I took this photo February 2nd, 2020, and processed it in my digital darkroom a few hours later.
While I think this is a perfectly serviceable photograph, I’m not sure I’d add it to my portfolio. I enjoyed good light, I had the proper lens to capture a decent angle on a modestly interesting and historically significant building, but to me, this illustrates a flaw in letting an algorithm define what is an “excellent” image.
Don’t get me wrong, I enjoy the pat on the back of being included in Flickr Explore, there is certainly a dopamine rush of pleasure when the positive attention of social media suddenly converges on my art.
But if I look at the photos I’ve worked on in the last year, this particular one would not be in my own selection of top ten images to hang in a gallery show or sell prints of.
Am I wrong?
18.0-200.0 mm f/3.5-5.6
Before Frank Lloyd Wright became an internationally-recognized name in the world of design, the architect spent many years in Oak Park, Illinois, designing homes for Chicago-area residents. Wright got his start working for the famed Sullivan & Adler firm from 1888 to 1893, and it was under the tutelage of Louis Sullivan specifically that Wright began to explore the elements that would eventually lead to the Prairie School movement. For the rest of the 1890s and the first decade of the twentieth century, Wright continued to live and work in Oak Park and designed dozens of structures here.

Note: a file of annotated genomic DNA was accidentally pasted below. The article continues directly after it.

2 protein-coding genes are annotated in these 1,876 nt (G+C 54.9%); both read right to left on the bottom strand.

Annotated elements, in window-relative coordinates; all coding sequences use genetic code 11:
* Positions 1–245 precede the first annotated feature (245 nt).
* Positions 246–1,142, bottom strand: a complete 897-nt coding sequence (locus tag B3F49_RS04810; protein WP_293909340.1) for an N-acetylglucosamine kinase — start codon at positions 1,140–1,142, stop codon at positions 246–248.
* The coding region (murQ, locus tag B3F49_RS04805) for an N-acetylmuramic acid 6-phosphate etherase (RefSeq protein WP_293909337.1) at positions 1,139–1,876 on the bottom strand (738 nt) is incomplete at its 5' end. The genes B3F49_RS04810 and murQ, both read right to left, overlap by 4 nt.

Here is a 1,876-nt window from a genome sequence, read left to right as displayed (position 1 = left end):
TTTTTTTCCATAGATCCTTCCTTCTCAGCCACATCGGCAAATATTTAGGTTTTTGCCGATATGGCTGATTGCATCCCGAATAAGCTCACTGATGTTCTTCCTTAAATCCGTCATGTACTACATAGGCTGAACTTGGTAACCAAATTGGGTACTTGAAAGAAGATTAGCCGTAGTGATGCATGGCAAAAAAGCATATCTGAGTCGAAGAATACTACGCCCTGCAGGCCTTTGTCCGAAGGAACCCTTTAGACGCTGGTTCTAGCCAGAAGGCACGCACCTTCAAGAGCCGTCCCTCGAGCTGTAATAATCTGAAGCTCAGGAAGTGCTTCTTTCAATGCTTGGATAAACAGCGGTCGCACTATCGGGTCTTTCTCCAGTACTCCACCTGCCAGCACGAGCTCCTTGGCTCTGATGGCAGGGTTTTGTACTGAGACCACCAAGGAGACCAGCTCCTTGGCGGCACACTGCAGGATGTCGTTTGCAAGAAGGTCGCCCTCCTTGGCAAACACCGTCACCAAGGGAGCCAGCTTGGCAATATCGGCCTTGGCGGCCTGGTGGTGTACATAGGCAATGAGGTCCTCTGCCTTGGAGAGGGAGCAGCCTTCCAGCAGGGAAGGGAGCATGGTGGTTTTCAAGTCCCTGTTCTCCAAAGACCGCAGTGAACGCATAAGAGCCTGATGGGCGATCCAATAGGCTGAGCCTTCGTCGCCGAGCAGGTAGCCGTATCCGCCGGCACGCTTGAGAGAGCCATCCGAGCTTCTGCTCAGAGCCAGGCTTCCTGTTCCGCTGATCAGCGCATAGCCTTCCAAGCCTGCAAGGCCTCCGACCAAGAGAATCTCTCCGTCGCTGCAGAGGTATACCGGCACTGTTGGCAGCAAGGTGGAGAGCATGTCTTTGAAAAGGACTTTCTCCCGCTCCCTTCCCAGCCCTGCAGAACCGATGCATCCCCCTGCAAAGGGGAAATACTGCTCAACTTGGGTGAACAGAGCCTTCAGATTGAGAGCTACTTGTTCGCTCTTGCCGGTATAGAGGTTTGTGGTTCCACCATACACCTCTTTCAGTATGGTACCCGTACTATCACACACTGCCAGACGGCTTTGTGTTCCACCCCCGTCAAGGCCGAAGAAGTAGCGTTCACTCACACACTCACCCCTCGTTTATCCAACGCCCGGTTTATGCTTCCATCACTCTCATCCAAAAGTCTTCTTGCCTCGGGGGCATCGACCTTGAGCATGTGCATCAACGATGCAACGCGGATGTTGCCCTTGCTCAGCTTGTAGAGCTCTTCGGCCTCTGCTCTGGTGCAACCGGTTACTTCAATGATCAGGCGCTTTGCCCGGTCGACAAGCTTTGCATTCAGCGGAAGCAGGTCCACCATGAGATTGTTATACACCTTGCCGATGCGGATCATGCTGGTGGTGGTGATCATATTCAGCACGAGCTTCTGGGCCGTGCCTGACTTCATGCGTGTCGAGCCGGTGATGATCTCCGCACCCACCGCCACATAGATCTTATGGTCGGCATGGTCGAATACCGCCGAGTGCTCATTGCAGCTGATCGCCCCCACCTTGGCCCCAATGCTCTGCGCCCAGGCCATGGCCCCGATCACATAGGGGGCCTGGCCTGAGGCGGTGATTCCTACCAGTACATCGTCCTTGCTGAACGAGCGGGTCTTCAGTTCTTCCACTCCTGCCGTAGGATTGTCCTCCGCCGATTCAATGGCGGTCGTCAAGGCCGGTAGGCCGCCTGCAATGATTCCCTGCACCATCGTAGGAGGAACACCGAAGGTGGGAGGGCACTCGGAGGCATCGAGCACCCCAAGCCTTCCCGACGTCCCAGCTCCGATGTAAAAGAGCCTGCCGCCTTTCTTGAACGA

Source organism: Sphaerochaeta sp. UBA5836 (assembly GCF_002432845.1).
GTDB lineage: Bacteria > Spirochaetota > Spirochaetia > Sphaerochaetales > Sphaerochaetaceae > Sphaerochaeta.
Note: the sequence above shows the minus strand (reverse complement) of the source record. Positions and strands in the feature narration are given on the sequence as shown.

Oak Park’s federally designated Frank Lloyd Wright/Prairie School of Architecture Historic District boasts the world’s largest collection of Wright-designed homes, and by studying his work in Oak Park, we can get a good read on the architect’s evolution.